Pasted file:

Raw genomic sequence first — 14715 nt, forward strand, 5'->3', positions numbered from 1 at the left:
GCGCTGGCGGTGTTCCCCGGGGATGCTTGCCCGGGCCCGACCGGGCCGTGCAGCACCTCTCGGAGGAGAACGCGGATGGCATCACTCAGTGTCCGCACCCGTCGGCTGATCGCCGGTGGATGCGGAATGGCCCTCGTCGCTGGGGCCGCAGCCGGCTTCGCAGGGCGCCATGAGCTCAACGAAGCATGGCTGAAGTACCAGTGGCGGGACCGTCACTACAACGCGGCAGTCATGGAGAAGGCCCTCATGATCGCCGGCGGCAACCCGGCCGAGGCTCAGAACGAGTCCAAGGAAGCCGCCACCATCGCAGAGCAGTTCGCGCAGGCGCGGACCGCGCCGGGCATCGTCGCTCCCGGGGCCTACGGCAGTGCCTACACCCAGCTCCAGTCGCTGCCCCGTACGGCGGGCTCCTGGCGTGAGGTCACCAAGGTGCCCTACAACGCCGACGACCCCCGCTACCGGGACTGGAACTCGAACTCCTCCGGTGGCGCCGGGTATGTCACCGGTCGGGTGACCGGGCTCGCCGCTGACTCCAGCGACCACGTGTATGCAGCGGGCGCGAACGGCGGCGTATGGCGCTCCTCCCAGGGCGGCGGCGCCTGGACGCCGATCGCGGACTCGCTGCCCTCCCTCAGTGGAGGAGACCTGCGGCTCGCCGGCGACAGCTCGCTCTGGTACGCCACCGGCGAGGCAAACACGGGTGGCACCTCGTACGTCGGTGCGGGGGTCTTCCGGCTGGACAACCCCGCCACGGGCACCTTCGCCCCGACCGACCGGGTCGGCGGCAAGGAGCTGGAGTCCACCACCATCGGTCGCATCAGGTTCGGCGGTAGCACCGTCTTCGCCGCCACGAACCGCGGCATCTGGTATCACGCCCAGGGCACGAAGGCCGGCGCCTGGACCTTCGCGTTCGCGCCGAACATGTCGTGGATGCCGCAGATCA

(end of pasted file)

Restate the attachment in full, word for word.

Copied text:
Raw genomic sequence first — 14715 nt, forward strand, 5'->3', positions numbered from 1 at the left:
GCGCTGGCGGTGTTCCCCGGGGATGCTTGCCCGGGCCCGACCGGGCCGTGCAGCACCTCTCGGAGGAGAACGCGGATGGCATCACTCAGTGTCCGCACCCGTCGGCTGATCGCCGGTGGATGCGGAATGGCCCTCGTCGCTGGGGCCGCAGCCGGCTTCGCAGGGCGCCATGAGCTCAACGAAGCATGGCTGAAGTACCAGTGGCGGGACCGTCACTACAACGCGGCAGTCATGGAGAAGGCCCTCATGATCGCCGGCGGCAACCCGGCCGAGGCTCAGAACGAGTCCAAGGAAGCCGCCACCATCGCAGAGCAGTTCGCGCAGGCGCGGACCGCGCCGGGCATCGTCGCTCCCGGGGCCTACGGCAGTGCCTACACCCAGCTCCAGTCGCTGCCCCGTACGGCGGGCTCCTGGCGTGAGGTCACCAAGGTGCCCTACAACGCCGACGACCCCCGCTACCGGGACTGGAACTCGAACTCCTCCGGTGGCGCCGGGTATGTCACCGGTCGGGTGACCGGGCTCGCCGCTGACTCCAGCGACCACGTGTATGCAGCGGGCGCGAACGGCGGCGTATGGCGCTCCTCCCAGGGCGGCGGCGCCTGGACGCCGATCGCGGACTCGCTGCCCTCCCTCAGTGGAGGAGACCTGCGGCTCGCCGGCGACAGCTCGCTCTGGTACGCCACCGGCGAGGCAAACACGGGTGGCACCTCGTACGTCGGTGCGGGGGTCTTCCGGCTGGACAACCCCGCCACGGGCACCTTCGCCCCGACCGACCGGGTCGGCGGCAAGGAGCTGGAGTCCACCACCATCGGTCGCATCAGGTTCGGCGGTAGCACCGTCTTCGCCGCCACGAACCGCGGCATCTGGTATCACGCCCAGGGCACGAAGGCCGGCGCCTGGACCTTCGCGTTCGCGCCGAACATGTCGTGGATGCCGCAGATCA